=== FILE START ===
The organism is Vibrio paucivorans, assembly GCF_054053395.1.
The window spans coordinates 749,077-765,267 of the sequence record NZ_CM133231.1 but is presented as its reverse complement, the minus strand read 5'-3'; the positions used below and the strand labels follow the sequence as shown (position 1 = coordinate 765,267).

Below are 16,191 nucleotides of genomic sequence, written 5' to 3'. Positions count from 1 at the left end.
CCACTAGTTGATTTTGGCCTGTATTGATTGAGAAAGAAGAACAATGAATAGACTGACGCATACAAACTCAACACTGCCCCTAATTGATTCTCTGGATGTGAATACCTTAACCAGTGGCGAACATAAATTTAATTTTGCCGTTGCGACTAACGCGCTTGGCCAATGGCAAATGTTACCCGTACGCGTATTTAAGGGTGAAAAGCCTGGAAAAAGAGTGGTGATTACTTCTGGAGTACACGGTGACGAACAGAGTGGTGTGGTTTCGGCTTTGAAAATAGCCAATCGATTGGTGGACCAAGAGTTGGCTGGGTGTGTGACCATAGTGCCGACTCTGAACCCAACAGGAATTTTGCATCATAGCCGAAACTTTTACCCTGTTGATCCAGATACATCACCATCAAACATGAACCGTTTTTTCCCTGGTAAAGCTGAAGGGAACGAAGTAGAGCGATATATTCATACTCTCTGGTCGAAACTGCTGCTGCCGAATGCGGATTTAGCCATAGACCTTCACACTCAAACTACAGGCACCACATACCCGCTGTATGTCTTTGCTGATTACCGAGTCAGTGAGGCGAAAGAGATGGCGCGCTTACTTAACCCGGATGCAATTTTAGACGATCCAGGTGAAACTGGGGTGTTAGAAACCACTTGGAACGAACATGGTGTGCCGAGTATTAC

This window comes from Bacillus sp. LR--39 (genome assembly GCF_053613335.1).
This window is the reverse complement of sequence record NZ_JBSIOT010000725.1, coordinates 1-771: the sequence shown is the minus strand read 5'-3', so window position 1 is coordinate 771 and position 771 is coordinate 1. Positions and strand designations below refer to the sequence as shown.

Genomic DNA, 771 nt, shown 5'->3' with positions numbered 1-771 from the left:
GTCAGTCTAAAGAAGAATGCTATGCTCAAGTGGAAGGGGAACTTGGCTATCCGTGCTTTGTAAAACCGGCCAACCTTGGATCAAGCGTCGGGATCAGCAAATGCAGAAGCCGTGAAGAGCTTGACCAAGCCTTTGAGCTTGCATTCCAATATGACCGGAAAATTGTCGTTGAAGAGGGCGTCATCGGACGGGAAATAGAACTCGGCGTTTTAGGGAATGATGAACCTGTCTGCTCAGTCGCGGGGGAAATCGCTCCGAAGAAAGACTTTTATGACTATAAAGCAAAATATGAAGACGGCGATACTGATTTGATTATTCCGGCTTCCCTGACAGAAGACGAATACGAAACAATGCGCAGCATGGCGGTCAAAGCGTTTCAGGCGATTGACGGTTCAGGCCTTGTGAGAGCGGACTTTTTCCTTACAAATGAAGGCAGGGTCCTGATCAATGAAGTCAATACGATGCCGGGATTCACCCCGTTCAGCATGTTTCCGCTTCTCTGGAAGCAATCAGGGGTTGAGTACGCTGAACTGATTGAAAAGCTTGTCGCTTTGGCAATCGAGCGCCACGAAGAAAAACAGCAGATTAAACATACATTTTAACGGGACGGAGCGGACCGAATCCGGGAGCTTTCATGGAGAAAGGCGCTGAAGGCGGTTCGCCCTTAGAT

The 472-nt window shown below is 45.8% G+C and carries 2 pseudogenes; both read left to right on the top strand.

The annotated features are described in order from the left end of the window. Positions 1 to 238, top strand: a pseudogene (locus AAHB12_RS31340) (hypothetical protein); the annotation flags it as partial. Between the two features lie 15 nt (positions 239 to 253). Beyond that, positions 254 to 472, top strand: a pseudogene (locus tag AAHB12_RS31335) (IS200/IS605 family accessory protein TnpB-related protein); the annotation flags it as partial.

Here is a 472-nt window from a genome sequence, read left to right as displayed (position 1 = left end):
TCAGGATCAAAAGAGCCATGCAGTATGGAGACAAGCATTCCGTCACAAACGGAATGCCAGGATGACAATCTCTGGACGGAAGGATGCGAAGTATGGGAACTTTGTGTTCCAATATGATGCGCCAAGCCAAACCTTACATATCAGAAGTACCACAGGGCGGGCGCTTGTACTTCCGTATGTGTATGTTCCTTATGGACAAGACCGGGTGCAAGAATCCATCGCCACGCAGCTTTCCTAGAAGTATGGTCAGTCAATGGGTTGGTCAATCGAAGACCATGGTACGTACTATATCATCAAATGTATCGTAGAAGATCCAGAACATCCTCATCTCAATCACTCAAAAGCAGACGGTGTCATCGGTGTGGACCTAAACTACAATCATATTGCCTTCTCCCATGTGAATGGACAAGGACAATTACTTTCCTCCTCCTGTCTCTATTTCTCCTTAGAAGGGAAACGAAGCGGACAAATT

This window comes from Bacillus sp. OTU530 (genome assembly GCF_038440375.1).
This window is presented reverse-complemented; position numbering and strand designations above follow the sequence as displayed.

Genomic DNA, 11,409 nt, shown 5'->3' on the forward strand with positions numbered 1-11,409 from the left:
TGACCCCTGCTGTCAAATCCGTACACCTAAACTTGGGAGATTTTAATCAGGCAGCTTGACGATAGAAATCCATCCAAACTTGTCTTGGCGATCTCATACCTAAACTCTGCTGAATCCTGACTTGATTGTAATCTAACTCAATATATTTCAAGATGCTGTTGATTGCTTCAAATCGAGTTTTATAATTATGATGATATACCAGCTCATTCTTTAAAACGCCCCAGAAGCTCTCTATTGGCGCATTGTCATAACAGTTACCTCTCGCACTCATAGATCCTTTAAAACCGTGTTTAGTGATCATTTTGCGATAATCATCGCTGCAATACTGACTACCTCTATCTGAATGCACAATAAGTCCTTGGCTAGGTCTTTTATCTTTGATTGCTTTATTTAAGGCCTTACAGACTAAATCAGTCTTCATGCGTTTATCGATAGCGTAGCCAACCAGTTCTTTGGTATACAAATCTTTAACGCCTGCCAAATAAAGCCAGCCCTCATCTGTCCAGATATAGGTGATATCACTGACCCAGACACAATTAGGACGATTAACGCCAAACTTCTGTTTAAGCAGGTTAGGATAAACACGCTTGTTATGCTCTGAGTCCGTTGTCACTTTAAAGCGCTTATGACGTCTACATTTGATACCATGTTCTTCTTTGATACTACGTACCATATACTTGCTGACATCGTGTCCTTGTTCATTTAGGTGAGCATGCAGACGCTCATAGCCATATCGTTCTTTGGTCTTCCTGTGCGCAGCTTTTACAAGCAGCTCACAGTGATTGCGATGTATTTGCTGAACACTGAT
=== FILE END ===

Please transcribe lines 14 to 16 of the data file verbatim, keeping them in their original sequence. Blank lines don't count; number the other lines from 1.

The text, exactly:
This window is presented reverse-complemented; position numbering and strand designations above follow the sequence as displayed.

Genomic DNA, 11,409 nt, shown 5'->3' on the forward strand with positions numbered 1-11,409 from the left:
TGACCCCTGCTGTCAAATCCGTACACCTAAACTTGGGAGATTTTAATCAGGCAGCTTGACGATAGAAATCCATCCAAACTTGTCTTGGCGATCTCATACCTAAACTCTGCTGAATCCTGACTTGATTGTAATCTAACTCAATATATTTCAAGATGCTGTTGATTGCTTCAAATCGAGTTTTATAATTATGATGATATACCAGCTCATTCTTTAAAACGCCCCAGAAGCTCTCTATTGGCGCATTGTCATAACAGTTACCTCTCGCACTCATAGATCCTTTAAAACCGTGTTTAGTGATCATTTTGCGATAATCATCGCTGCAATACTGACTACCTCTATCTGAATGCACAATAAGTCCTTGGCTAGGTCTTTTATCTTTGATTGCTTTATTTAAGGCCTTACAGACTAAATCAGTCTTCATGCGTTTATCGATAGCGTAGCCAACCAGTTCTTTGGTATACAAATCTTTAACGCCTGCCAAATAAAGCCAGCCCTCATCTGTCCAGATATAGGTGATATCACTGACCCAGACACAATTAGGACGATTAACGCCAAACTTCTGTTTAAGCAGGTTAGGATAAACACGCTTGTTATGCTCTGAGTCCGTTGTCACTTTAAAGCGCTTATGACGTCTACATTTGATACCATGTTCTTCTTTGATACTACGTACCATATACTTGCTGACATCGTGTCCTTGTTCATTTAGGTGAGCATGCAGACGCTCATAGCCATATCGTTCTTTGGTCTTCCTGTGCGCAGCTTTTACAAGCAGCTCACAGTGATTGCGATGTATTTGCTGAACACTGAT